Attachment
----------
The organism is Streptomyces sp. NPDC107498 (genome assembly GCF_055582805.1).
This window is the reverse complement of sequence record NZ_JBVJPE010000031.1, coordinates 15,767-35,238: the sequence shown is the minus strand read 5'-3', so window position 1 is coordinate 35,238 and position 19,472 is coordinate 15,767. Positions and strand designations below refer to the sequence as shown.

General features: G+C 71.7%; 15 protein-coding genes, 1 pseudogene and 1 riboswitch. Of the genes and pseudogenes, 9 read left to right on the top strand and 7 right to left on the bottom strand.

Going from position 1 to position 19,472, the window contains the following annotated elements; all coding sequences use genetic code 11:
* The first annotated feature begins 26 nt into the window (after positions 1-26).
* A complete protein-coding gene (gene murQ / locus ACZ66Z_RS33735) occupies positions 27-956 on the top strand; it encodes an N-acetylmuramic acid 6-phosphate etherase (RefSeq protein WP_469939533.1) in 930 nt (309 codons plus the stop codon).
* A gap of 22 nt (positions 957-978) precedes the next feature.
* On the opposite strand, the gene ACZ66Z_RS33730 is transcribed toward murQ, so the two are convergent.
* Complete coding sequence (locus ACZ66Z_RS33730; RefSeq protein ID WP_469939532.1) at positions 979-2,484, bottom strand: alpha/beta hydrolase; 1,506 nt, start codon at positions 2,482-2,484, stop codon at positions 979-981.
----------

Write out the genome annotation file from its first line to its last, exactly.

The organism is Streptomyces sp. NPDC107498 (genome assembly GCF_055582805.1).
This window is the reverse complement of sequence record NZ_JBVJPE010000031.1, coordinates 15,767-35,238: the sequence shown is the minus strand read 5'-3', so window position 1 is coordinate 35,238 and position 19,472 is coordinate 15,767. Positions and strand designations below refer to the sequence as shown.

General features: G+C 71.7%; 15 protein-coding genes, 1 pseudogene and 1 riboswitch. Of the genes and pseudogenes, 9 read left to right on the top strand and 7 right to left on the bottom strand.

Going from position 1 to position 19,472, the window contains the following annotated elements; all coding sequences use genetic code 11:
* The first annotated feature begins 26 nt into the window (after positions 1-26).
* A complete protein-coding gene (gene murQ / locus ACZ66Z_RS33735) occupies positions 27-956 on the top strand; it encodes an N-acetylmuramic acid 6-phosphate etherase (RefSeq protein WP_469939533.1) in 930 nt (309 codons plus the stop codon).
* A gap of 22 nt (positions 957-978) precedes the next feature.
* On the opposite strand, the gene ACZ66Z_RS33730 is transcribed toward murQ, so the two are convergent.
* Complete coding sequence (locus ACZ66Z_RS33730; RefSeq protein ID WP_469939532.1) at positions 979-2,484, bottom strand: alpha/beta hydrolase; 1,506 nt, start codon at positions 2,482-2,484, stop codon at positions 979-981.